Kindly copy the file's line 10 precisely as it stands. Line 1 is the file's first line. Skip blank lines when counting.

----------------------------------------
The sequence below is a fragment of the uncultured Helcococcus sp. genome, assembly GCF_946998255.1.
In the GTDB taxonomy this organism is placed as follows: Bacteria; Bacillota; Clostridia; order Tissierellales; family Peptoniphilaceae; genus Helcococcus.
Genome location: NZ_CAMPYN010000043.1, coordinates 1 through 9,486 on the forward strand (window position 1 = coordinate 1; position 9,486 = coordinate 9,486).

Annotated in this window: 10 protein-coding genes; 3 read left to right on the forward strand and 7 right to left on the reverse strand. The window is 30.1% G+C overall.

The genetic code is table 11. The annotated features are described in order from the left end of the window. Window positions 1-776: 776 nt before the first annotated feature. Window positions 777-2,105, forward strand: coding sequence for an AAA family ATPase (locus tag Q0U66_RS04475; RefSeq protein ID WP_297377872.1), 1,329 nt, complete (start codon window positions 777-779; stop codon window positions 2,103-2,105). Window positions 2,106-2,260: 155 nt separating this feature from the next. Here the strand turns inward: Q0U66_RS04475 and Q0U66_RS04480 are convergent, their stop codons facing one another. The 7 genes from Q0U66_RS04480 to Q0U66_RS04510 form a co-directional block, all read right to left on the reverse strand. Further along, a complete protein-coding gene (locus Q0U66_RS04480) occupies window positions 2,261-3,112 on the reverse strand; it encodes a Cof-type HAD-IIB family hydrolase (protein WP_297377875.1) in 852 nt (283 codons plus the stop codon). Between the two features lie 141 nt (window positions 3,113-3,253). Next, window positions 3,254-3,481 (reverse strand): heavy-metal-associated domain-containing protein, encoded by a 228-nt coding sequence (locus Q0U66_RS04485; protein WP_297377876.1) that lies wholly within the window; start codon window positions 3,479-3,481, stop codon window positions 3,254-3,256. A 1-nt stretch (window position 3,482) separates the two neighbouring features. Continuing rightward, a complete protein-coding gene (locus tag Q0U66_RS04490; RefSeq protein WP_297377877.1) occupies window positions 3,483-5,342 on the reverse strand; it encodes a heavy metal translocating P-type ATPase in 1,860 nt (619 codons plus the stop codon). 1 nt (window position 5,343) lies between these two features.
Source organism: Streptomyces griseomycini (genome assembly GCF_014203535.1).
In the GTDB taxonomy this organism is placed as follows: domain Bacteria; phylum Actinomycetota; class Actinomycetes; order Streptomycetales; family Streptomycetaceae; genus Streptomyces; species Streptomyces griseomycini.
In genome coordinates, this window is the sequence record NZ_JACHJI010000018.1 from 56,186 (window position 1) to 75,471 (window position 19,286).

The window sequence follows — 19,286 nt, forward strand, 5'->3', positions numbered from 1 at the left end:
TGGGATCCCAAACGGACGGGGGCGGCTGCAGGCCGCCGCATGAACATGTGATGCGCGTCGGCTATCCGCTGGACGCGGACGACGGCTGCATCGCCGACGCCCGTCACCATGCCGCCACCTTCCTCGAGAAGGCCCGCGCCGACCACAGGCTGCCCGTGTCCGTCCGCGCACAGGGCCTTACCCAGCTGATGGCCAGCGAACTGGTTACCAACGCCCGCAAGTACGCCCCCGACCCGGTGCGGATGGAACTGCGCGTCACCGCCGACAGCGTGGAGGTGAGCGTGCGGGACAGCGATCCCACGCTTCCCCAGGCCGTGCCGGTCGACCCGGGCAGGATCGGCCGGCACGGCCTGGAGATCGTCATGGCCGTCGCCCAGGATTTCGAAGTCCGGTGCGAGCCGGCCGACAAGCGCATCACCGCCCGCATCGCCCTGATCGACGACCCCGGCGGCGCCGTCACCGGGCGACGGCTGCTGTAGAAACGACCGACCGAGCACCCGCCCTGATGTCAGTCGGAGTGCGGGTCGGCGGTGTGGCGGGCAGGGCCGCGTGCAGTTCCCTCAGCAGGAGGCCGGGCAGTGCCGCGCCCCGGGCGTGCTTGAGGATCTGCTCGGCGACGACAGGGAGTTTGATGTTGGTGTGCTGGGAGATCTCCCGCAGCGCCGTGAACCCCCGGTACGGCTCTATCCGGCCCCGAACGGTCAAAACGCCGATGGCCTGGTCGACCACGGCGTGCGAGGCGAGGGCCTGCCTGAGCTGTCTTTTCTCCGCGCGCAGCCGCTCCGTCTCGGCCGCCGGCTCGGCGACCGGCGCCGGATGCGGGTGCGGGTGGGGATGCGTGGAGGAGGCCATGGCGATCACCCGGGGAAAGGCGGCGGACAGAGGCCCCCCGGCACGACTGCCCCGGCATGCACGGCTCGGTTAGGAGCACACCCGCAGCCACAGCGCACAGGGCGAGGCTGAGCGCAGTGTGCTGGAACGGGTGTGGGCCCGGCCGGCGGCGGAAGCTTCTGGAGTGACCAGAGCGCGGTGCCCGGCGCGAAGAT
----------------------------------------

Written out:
TGGGATCCCAAACGGACGGGGGCGGCTGCAGGCCGCCGCATGAACATGTGATGCGCGTCGGCTATCCGCTGGACGCGGACGACGGCTGCATCGCCGACGCCCGTCACCATGCCGCCACCTTCCTCGAGAAGGCCCGCGCCGACCACAGGCTGCCCGTGTCCGTCCGCGCACAGGGCCTTACCCAGCTGATGGCCAGCGAACTGGTTACCAACGCCCGCAAGTACGCCCCCGACCCGGTGCGGATGGAACTGCGCGTCACCGCCGACAGCGTGGAGGTGAGCGTGCGGGACAGCGATCCCACGCTTCCCCAGGCCGTGCCGGTCGACCCGGGCAGGATCGGCCGGCACGGCCTGGAGATCGTCATGGCCGTCGCCCAGGATTTCGAAGTCCGGTGCGAGCCGGCCGACAAGCGCATCACCGCCCGCATCGCCCTGATCGACGACCCCGGCGGCGCCGTCACCGGGCGACGGCTGCTGTAGAAACGACCGACCGAGCACCCGCCCTGATGTCAGTCGGAGTGCGGGTCGGCGGTGTGGCGGGCAGGGCCGCGTGCAGTTCCCTCAGCAGGAGGCCGGGCAGTGCCGCGCCCCGGGCGTGCTTGAGGATCTGCTCGGCGACGACAGGGAGTTTGATGTTGGTGTGCTGGGAGATCTCCCGCAGCGCCGTGAACCCCCGGTACGGCTCTATCCGGCCCCGAACGGTCAAAACGCCGATGGCCTGGTCGACCACGGCGTGCGAGGCGAGGGCCTGCCTGAGCTGTCTTTTCTCCGCGCGCAGCCGCTCCGTCTCGGCCGCCGGCTCGGCGACCGGCGCCGGATGCGGGTGCGGGTGGGGATGCGTGGAGGAGGCCATGGCGATCACCCGGGGAAAGGCGGCGGACAGAGGCCCCCCGGCACGACTGCCCCGGCATGCACGGCTCGGTTAGGAGCACACCCGCAGCCACAGCGCACAGGGCGAGGCTGAGCGCAGTGTGCTGGAACGGGTGTGGGCCCGGCCGGCGGCGGAAGCTTCTGGAGTGACCAGAGCGCGGTGCCCGGCGCGAAGAT